A swashbuckling 175 by Virender Sehwag propels India to a convincing 87-run victory over Bangladesh in Dhaka in the opening match of the 2011 Cricket World Cup
Ruthless Sehwag gets his revenge
Four years ago, at the Queen's Park Oval in Trinidad, Mashrafe Mortaza took four for 38 and Tamim Iqbal smashed 51 from 53 balls as Bangladesh ambushed India in their opening World Cup game. Virender Sehwag made just two and in the days leading up to yesterday's World Cup opener at the Sher-e-Bangla Stadium in Mirpur, he had spoken of his desire to exact revenge.
Unlike some of his more tactful teammates, Sehwag does not do diplomacy. He was as forthright with bat in hand, lashing 175 from just 140 balls on a treacle-slow pitch where shot-making was far from straightforward.
There was no Mortaza to offer a genuine new-ball threat and a distinctly modest attack had no answers once India began with 32 from the first three overs.
Sachin Tendulkar was as composed as ever while making 28. A running mix-up that would have embarrassed two schoolboys sent him on his way, while Gautam Gambhir also squandered a start after some deft touches in his 39. His two Delhi mates, Sehwag and Virat Kohli, were relentless though, adding 203 in just 145 balls to effectively bat Bangladesh out of the game.
There was a time when teams were content to dawdle between overs 16 and 40, nudging a single here and finding a gap there. This Indian side does not believe in such second-gear methods. Kohli and Sehwag ran smartly between wickets, but there were also plenty of big hits, some scorching the turf and others clearing the rope by a distance.
Shakib al Hasan rotated his bowlers as much as he could, but without a potent wicket-taking threat containment was as much as Bangladesh could hope for.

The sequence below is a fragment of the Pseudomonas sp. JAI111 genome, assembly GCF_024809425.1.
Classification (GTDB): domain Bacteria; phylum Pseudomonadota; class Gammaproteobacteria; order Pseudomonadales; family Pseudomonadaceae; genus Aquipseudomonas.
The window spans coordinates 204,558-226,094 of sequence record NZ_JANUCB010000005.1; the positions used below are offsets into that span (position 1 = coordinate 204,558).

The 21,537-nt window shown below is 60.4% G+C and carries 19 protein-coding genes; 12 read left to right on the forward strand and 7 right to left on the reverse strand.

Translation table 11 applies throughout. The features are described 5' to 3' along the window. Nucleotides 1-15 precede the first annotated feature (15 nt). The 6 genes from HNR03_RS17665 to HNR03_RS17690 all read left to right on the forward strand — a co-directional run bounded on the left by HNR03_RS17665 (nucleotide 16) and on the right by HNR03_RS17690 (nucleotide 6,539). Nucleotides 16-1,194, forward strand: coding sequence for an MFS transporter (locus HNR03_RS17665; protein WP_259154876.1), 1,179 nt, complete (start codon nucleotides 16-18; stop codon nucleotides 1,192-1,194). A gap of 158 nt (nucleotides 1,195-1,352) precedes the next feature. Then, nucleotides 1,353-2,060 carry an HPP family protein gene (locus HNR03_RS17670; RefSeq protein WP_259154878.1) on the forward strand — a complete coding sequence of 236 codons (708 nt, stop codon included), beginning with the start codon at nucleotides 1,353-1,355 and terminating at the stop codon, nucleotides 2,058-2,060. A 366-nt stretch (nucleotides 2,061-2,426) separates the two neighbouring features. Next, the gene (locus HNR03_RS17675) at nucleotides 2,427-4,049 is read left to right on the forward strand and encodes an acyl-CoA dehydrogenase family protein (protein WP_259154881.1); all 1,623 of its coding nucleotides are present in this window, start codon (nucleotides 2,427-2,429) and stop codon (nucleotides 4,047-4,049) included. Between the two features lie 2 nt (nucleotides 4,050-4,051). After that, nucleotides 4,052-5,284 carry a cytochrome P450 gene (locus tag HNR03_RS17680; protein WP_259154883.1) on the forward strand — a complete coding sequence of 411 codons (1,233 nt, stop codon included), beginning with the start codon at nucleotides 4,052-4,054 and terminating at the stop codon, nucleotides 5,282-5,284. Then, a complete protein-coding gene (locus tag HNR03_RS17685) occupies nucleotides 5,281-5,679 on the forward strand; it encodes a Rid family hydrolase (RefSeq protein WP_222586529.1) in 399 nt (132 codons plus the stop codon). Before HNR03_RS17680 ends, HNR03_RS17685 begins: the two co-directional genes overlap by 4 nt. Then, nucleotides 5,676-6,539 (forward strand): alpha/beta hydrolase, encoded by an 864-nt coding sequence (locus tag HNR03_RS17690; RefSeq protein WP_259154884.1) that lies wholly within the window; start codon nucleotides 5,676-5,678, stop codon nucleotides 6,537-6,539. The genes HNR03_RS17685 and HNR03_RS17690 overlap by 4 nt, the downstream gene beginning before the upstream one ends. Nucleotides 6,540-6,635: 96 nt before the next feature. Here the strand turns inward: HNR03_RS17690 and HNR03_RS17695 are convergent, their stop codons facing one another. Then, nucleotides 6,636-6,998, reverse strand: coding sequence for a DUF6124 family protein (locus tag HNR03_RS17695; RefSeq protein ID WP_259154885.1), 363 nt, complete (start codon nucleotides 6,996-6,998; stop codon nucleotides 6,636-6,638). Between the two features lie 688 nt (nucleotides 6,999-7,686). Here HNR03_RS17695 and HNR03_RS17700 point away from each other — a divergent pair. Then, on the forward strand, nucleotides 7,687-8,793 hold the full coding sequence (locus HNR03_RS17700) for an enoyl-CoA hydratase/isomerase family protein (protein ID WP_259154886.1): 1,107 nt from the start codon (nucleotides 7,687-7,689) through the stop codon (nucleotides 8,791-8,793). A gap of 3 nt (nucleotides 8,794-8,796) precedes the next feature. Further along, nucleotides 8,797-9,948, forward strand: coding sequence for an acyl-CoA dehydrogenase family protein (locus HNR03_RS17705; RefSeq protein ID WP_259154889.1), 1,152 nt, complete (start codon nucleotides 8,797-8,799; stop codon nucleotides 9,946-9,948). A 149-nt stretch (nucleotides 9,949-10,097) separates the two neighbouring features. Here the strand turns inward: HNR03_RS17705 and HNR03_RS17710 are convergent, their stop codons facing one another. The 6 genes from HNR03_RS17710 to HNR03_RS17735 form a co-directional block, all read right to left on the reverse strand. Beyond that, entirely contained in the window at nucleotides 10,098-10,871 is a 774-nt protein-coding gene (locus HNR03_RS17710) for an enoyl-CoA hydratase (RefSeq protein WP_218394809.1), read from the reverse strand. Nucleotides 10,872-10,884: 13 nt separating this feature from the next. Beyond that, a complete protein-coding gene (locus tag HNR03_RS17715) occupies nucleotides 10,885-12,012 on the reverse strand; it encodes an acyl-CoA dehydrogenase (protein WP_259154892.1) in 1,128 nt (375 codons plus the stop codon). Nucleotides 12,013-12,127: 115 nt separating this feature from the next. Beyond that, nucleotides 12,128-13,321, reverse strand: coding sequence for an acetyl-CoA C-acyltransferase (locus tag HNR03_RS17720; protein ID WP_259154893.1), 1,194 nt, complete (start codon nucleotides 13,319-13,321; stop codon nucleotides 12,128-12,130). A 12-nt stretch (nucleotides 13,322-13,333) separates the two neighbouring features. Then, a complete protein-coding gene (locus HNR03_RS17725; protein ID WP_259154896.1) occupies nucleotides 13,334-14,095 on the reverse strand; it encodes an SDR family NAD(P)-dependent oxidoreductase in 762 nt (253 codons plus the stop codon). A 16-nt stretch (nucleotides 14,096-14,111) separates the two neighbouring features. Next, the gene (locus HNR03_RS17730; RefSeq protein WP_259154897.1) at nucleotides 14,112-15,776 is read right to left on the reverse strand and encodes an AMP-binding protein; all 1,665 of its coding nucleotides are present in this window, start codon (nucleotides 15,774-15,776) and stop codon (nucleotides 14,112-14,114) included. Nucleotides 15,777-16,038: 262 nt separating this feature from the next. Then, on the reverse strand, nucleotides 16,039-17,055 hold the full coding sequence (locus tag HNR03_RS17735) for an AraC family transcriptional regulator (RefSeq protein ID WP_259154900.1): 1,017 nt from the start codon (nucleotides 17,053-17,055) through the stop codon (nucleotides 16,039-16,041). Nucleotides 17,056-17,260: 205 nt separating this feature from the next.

That, though, is not an option when Sehwag is at the crease. There was a time when he was the wastrel of India's one-day side, a batsman who could compile huge scores at breakneck speed in Test cricket but who faltered far too often in the 50-over format that seemed tailor-made for him.
Since Gary Kirsten took over as the India coach in December of 2007, though, Sehwag has been an opener transformed, scoring six centuries and 11 fifties while averaging 51.36. His strike-rate of 125 would be exceptional in Twenty20 cricket.
"At least once in my career, I've batted 47 overs," he said in usual droll fashion afterwards.
On another day, the headlines might have been about Kohli, who raced to his century even more quickly (83 balls). This was his fifth one-day hundred, and he averages 71.66 from 12 matches this season. The decision to play him instead of Suresh Raina certainly proved a clever one.
Bangladesh's decision to bowl first was predictably scrutinised after this 83-run defeat, but Sehwag admitted that India too might have chosen the same option had MS Dhoni won the toss.
"We were looking to field first," he said. "The dew factor could have made bowling difficult. So maybe it's good that we lost the toss."
India started their defence of 370 poorly, with Sreesanth carted for 36 in his first three overs. But Bangladeshi hopes of scaling the run-mountain ebbed away with Tamim being uncharacteristically subdued in the power play. It was left to Imrul Kayes to force the pace, and by the time Tamim started to open his shoulders, the required rate had climbed towards nine an over.
Munaf Patel, who attacked the stumps, and Zaheer Khan, who bowled with customary nous, were the pick of the bowlers, while Harbhajan Singh chipped in with a tidy spell. Each of the top five Bangladeshi batsmen got a start, but after the initial blitz against Sreesanth there was never the urgency needed to overhaul such a target.
Bangladesh, who will play all their group games on home turf, will need to bolster their bowling options in order to progress, while India will almost certainly look at Piyush Chawla and more spin in place of the erratic Sreesanth.
The opening day, though, was all about Sehwag, who announced his intentions and then carried them out.